Dzifa Attivor defends ‘tribal’ comments
What began as a scathing attack on the opposition New Patriotic Party (NPP) has landed a former Minister of Transport, Mrs Dzifa Attivor, in a quagmire, with various sections of the public condemning her remarks as divisive.
Until she impressed on the electorate in the Volta Region to vote for the National Democratic Congress (NDC), since a vote for the NPP would mean a jail term for all NDC ministers, Mrs Attivor was almost forgotten and resting in solitary confinement after her resignation.
But a statement attributed to her on a campaign platform during the launch of a group, ‘Ketu South for Fifi and Mahama’, at Wodoaba in the Ketu South District in the Volta Region, has attracted a barrage of attacks on her, even from her own party.
Quick reactions have come from the National Peace Council, former President Jerry John Rawlings, the Volta and Greater Accra regional branches of the NDC, among other groups and personalities.
She is reported to have told the party members that the fate that befell some NDC top guns from the region still held true for any Ewe in the current government and that what stood between her and prison was the Volta Regional vote.
“I want to remind you that it is your vote that will decide if Fifi Kwetey and I will be prosecuted and put behind bars or not,” she reportedly said.
Pointing to the record of the NPP government between 2001 and 2008, Mrs Attivor said the NPP targeted only members of her ethnic group for prosecution, citing the imprisonment of the late Victor Selormey, a former Deputy Minister of Finance, and Mr Dan Abodakpi, a former Minister of Trade, who were both incarcerated for causing financial loss to the state.
But speaking to the Daily Graphic last Wednesday, Mrs Attivor said her statement on the political platform was not meant to incite any ethnic group against another or cause disaffection for any group of people in the country.
“I was only reminding our people (Voltarians) about the historical antecedents of the United Party (UP), as well as its descendants the NPP which is known to have a strong aversion for the people of the Volta Region,” she said.
According to her, what she said did not suggest that she feared she could be jailed in the “unlikely event the NPP took power in the November polls”.
She said she did not make any negative comments against any ethnic group in the country, adding that it was her right to rally her people to “protect their dignity and common identity”.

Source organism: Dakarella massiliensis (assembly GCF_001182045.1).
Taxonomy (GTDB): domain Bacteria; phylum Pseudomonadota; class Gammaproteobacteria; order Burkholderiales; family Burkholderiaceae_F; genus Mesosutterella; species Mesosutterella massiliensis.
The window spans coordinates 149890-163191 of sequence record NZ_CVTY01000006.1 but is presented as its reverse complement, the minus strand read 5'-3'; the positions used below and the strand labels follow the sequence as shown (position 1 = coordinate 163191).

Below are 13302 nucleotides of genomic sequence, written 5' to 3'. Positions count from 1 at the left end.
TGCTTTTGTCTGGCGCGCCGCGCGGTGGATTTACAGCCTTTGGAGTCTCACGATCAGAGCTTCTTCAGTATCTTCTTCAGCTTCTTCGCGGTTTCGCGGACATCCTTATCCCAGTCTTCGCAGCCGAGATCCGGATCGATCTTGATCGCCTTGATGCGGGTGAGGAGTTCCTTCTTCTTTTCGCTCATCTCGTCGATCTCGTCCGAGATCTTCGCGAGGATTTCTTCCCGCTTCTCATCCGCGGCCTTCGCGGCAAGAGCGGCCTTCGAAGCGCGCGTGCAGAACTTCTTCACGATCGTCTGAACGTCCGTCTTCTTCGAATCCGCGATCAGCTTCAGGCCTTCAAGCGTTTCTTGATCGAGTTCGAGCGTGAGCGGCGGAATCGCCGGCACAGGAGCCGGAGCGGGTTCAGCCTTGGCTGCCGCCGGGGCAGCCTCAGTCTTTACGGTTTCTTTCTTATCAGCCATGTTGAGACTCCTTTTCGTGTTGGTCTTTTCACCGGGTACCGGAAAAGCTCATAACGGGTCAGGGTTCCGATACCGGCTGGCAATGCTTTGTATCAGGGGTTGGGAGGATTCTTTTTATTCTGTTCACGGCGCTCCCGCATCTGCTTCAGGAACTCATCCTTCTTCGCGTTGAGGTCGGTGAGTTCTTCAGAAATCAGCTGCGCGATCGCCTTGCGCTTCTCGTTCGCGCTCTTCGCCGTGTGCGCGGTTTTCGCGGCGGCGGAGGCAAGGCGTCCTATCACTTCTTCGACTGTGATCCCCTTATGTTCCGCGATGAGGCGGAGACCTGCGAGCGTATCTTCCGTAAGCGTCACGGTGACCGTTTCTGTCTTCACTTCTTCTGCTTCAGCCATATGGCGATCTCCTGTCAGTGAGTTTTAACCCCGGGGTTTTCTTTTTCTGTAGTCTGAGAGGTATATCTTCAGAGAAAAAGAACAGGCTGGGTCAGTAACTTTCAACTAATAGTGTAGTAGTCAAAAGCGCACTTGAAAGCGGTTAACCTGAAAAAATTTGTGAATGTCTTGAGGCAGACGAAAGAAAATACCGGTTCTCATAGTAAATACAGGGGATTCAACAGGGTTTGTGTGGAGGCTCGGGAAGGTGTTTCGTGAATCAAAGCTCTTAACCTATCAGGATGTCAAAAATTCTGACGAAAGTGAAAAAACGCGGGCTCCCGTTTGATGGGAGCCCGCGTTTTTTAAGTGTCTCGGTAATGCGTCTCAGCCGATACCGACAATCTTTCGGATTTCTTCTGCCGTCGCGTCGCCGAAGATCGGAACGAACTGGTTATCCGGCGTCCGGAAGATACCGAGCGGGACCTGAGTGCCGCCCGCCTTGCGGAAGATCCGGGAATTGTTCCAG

She said she did not commit any crime as a minister in the NDC government and even outside government to harbour any fears or apprehension.
However, the National Peace Council, the statutory peace institution, has stated that the comment by the former minister does not even help the NDC and asked Mrs Attivor to retract and apologise for what it describes as her tribal comments.
“If you want to give the impression that when you do something wrong it is a different party that will deal with you, then you are not saying anything good about your party,” the Chairman of the council, the Most Rev. Prof. Emmanuel Asante, said.
The council also said the comments made sought to pitch the NPP against supporters of the NDC in the Volta Region and did not augur well for decency in politics and peace in the country.
Former President Rawlings, the Founder of the NDC, has also condemned the comment the former Minister of Transport is purported to have made.
“I find it distasteful that aside from making ethnocentric references accusing the NPP’s presidential candidate of being tribalistic, she also insinuated that because I am the Founder of the NDC, the electorate in the Volta Region should vote for the party on that basis.
“Before making such unfortunate statements, let’s remove the logs in our own eyes. I do not subscribe to the politics of ethnic bias and never have.
“While I may not be a fan of the NPP, I know its presidential candidate is not tribalistic or ethnocentric. Whatever Nana Akufo-Addo’s shortcomings, tribalism is not one of them. Some known and respected Voltarians like Nutifafa Kuenyehia should be able to testify to his political nature,” former President Rawlings said in a statement.
He said as Ghana drew closer to the next presidential and parliamentary elections, what Ghanaians expected from the political parties involved in the process was for the parties to base their arguments and campaign rhetoric on the truth and desist from emotional and non-factual statements, “especially where my name has to be mentioned”.
The NDC Founder asked the electorate not to allow immature behaviour and pronouncements to cloud their judgement.
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The NDC’s Greater Accra Regional Chairman, Mr Ade Coker, has joined the dissenting voices, describing the former minister’s remark as being in bad taste.
“It was not properly made and the understanding has come out wrongly. By narrowing it down, I think it was not proper and that she can retract that statement,” he said, urging the various political parties to shun political vindictiveness when they gained the mandate to govern the nation.
In refuting the statement allegedly made by Mrs Attivor, the Volta Regional Chairman of the NPP, Mr
John Peter Amewu, said on Accra-based Okay FM: “It is unfair and not nice that somebody very much respected and of a high calibre would, all of a sudden, lose her credibility that has cost her so many years to gain.”
Mr Amewu stated that government officials from different ethnic groups were tried by competent courts of jurisdiction and so Mrs Attivor’s assertion could not be true.